Rubbing it out

Ember.js 2.0 is all about removing stuff

Natali Vlatko
Eraser image via Shutterstock

The new Ember.js 2.0 drop is all about removing features that were deprecated from version 1.13. However, the gang behind the open-source JavaScript application framework want to make sure they’re really good at removing things.

The latest shipment from the team behind Ember.js have released version 2.0 with one distinct theme: removal. Yehuda Katz and Matthew Beale have described 2.0 as “not a traditional major release” with their focus firmly on removing deprecated features from version 1.13.

You can count on the following statement to be your main takeaway from this release:

Ember 2.0 only removes features that were deprecated as of Ember 1.13, so apps that run on Ember 1.13 without any deprecation warnings should run without issues on Ember 2.0.

Katz and Beale have highlighted that major releases of libraries usually try and introduce new APIs or remove deprecated ones, with Ember.js 2.0 focusing on the latter. “Instead of introducing new features, the goal of Ember 2.0 is to remove accumulated cruft”.

SEE ALSO: Ember.js 1.13.0 out now

To stick to their commitment of giving every Ember codebase a path into 2.x, every deprecation from the 1.x series has been flagged. Since there’s no new features to flag or adopt for users, you’ll have to wait for future 2.x releases to get your hands on the new stuff.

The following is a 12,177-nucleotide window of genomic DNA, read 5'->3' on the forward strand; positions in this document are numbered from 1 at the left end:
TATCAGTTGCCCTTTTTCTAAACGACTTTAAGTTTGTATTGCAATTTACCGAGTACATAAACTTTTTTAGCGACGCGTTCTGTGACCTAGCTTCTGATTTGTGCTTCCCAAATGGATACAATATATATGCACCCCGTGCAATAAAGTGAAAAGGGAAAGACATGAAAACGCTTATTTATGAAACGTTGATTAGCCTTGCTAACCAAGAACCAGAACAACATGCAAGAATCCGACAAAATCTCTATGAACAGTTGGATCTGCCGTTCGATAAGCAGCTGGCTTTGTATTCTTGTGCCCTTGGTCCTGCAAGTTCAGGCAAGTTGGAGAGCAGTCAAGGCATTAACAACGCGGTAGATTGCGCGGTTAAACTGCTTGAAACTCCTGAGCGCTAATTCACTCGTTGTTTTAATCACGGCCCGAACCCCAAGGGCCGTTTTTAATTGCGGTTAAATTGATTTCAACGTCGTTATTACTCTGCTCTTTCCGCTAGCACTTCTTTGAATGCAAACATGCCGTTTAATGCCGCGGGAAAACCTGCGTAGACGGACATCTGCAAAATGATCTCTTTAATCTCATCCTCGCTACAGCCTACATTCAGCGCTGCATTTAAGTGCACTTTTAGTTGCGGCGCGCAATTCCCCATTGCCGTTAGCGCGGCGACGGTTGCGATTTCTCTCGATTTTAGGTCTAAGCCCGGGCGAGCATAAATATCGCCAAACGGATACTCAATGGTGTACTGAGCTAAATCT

The removed APIs

This “garbage collection” release features the removal of the following APIs:

  • Views have been removed and are replaced by Components, which fulfil the intended use-cases. Components are said to provide better isolation and scoping semantics.
  • The use-cases for Controllers have largely been eliminated.
  • ReduceComputed and ArrayComputed have been made obsolete by the Glimmer rendering engine introduced in Ember 1.13.
  • Context shifting in templates ({{#each}} and {{#with}} without block params) is removed from 2.0 onwards.
  • Legacy Handlebars helpers are removed in favor of the Ember.Helper API.

On top of all that, IE8 support has been ditched in favour of IE9+ support. For the 2.x series, the team want to concentrate on alignment with JavaScript, JavaScript modules, Ember Data (which is now a stable part of 2.0) and better stabilization and integration for the ecosystem.

Guides for 2.0 are up and ready on the website. If you’re looking for more information about the removal process, the changelog is the place to go.

Natali Vlatko
An Australian who calls Berlin home, via a two year love affair with Singapore. Natali was an Editorial Assistant for (S&S Media Group).

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